Learning resilience in the Navy
Shane Murphy attributes his resilience to his military service.
“In the military, you learn to handle whatever the world may throw at you and just roll with the punches,” said Murphy, a student in the College of Pharmacy. “You don’t let anything get you down.”
Murphy served in the U.S. Navy as a submarine sonar technician for nine years. His job was to operate submarine sonar and oceanographic equipment, coordinate sonar and underwater fire control, analyze acoustic data from submarines’ sonar system, and perform troubleshooting, network and mechanical maintenance.
His other duties involved performing weapon load-outs and maintenance on weapons systems for the submarine to include MK-48 ADCAP torpedoes, Tomahawk cruise missiles, submarine launched mines, and small arms weapons.
During his time in the service, Murphy achieved the rank of Petty Officer 1st Class (E-6). He was awarded two Navy and Marine Corps Achievement Medals, a Navy and Marine Corp Expeditionary Medal, two Good Conduct Medals, Global War on Terrorism Service Medal, Expert Rifle Medal, Expert Pistol Medal, four Overseas Service Ribbons, four Sea Service Awards and the Submarine Warfare Insignia. He is also a Shellback, a title he earned after participating in a crossing the line ceremony after he first crossed the Equator.
Murphy was forward deployed out of Guam on the USS City of Corpus Christi, where he completed missions in the Pacific Ocean. He also served at the Navy Ocean Processing Facility in Virginia Beach.
He left the military in 2012 to pursue higher education. He received an associate degree in 2013 from Tidewater Community College in Virginia Beach, then transferred to UIC. He is in his first year of the Doctor of Pharmacy program at the College of Pharmacy.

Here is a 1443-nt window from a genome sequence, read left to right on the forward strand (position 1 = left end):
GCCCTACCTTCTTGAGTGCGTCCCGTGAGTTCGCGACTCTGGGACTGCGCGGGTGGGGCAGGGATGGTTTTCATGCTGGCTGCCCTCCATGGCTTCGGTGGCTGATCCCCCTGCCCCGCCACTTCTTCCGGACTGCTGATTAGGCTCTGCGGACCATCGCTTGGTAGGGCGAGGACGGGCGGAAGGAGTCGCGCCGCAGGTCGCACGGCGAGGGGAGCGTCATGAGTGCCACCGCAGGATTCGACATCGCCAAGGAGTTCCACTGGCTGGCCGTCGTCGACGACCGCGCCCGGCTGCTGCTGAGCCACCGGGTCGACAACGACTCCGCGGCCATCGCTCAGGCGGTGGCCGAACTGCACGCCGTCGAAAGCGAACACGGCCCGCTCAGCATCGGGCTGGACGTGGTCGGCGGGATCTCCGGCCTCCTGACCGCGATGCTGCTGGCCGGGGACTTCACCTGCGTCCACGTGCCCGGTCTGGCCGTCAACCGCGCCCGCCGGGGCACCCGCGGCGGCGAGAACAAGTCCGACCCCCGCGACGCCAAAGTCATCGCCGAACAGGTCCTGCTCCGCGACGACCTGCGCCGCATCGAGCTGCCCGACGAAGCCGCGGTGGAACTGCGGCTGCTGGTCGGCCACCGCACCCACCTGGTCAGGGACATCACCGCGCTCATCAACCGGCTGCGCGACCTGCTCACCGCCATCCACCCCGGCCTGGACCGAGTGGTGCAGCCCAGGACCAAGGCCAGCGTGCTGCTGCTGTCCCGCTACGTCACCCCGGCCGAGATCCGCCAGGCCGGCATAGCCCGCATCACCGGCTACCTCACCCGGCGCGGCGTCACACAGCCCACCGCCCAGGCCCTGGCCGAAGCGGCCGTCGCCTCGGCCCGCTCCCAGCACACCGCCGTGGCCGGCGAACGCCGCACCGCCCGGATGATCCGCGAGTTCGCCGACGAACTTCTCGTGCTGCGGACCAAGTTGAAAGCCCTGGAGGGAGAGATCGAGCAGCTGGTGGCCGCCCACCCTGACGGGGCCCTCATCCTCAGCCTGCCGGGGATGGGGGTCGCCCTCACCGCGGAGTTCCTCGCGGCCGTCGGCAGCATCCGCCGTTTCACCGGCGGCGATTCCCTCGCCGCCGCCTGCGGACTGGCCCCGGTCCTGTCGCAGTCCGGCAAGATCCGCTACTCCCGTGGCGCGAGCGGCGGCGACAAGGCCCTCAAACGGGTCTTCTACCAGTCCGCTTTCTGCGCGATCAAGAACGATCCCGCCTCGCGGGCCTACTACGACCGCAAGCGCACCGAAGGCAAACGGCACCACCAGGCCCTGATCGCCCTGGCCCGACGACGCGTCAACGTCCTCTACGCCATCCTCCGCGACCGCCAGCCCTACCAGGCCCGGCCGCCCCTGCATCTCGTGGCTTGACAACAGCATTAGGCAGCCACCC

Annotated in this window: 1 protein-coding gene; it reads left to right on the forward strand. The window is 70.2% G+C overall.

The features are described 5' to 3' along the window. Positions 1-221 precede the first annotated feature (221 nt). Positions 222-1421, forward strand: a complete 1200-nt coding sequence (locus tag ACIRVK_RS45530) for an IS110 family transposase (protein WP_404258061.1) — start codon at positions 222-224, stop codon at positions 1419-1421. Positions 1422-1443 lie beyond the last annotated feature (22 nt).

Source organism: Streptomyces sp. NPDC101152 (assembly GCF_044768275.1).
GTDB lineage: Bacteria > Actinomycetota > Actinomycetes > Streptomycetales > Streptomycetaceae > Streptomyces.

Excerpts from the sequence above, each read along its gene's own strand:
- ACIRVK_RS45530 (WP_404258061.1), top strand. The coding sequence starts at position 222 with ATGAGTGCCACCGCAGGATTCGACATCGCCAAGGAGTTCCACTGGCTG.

“I chose the UIC College of Pharmacy because it is one of the best in the country and with an education from here, it will open up limitless possibilities in the field of pharmaceuticals,” Murphy said.
He is the photographer for the Student Veterans Association and a member of the Illinois Council of Health-System Pharmacists. He also volunteers with the Student Veterans Association at The Anti-Cruelty Society, helping train dogs to make them more adoptable.
After graduating from the College of Pharmacy, he plans to pursue a residency in clinical pharmacy, then work as a clinical pharmacist at a VA hospital in Alaska.
He’s learned a lot about leadership and teamwork by serving in the military.
“Leading by example is the best way to show leadership and gain the support and trust of the people working with you and for you,” Murphy said.